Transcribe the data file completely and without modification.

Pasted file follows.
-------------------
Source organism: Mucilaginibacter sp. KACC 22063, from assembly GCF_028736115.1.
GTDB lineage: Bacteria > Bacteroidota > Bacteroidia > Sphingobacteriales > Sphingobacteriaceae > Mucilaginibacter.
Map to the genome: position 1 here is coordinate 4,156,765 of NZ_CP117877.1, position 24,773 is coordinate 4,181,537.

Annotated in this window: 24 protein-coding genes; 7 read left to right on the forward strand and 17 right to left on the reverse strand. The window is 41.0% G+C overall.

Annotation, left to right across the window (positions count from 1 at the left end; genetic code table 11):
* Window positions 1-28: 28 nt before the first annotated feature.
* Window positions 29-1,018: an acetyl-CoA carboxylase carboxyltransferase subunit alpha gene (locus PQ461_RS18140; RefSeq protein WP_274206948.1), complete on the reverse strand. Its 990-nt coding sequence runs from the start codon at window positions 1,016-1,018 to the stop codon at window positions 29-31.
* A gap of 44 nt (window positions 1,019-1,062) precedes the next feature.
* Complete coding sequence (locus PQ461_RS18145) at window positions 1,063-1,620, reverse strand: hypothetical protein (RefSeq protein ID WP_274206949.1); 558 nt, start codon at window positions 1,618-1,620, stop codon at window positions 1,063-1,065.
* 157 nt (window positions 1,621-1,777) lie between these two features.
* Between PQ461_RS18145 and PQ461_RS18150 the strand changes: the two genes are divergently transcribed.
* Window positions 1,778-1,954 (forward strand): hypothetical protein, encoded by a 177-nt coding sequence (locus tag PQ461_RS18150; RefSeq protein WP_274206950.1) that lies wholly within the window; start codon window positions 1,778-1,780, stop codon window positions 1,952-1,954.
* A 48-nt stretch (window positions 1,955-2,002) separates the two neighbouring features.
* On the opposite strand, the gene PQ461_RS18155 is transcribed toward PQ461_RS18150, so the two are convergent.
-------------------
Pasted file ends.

Source organism: Mucilaginibacter sp. KACC 22063, from assembly GCF_028736115.1.
GTDB lineage: Bacteria > Bacteroidota > Bacteroidia > Sphingobacteriales > Sphingobacteriaceae > Mucilaginibacter.
Map to the genome: position 1 here is coordinate 4,156,765 of NZ_CP117877.1, position 24,773 is coordinate 4,181,537.

Annotated in this window: 24 protein-coding genes; 7 read left to right on the forward strand and 17 right to left on the reverse strand. The window is 41.0% G+C overall.

Annotation, left to right across the window (positions count from 1 at the left end; genetic code table 11):
* Window positions 1-28: 28 nt before the first annotated feature.
* Window positions 29-1,018: an acetyl-CoA carboxylase carboxyltransferase subunit alpha gene (locus PQ461_RS18140; RefSeq protein WP_274206948.1), complete on the reverse strand. Its 990-nt coding sequence runs from the start codon at window positions 1,016-1,018 to the stop codon at window positions 29-31.
* A gap of 44 nt (window positions 1,019-1,062) precedes the next feature.
* Complete coding sequence (locus PQ461_RS18145) at window positions 1,063-1,620, reverse strand: hypothetical protein (RefSeq protein ID WP_274206949.1); 558 nt, start codon at window positions 1,618-1,620, stop codon at window positions 1,063-1,065.
* 157 nt (window positions 1,621-1,777) lie between these two features.
* Between PQ461_RS18145 and PQ461_RS18150 the strand changes: the two genes are divergently transcribed.
* Window positions 1,778-1,954 (forward strand): hypothetical protein, encoded by a 177-nt coding sequence (locus tag PQ461_RS18150; RefSeq protein WP_274206950.1) that lies wholly within the window; start codon window positions 1,778-1,780, stop codon window positions 1,952-1,954.
* A 48-nt stretch (window positions 1,955-2,002) separates the two neighbouring features.
* On the opposite strand, the gene PQ461_RS18155 is transcribed toward PQ461_RS18150, so the two are convergent.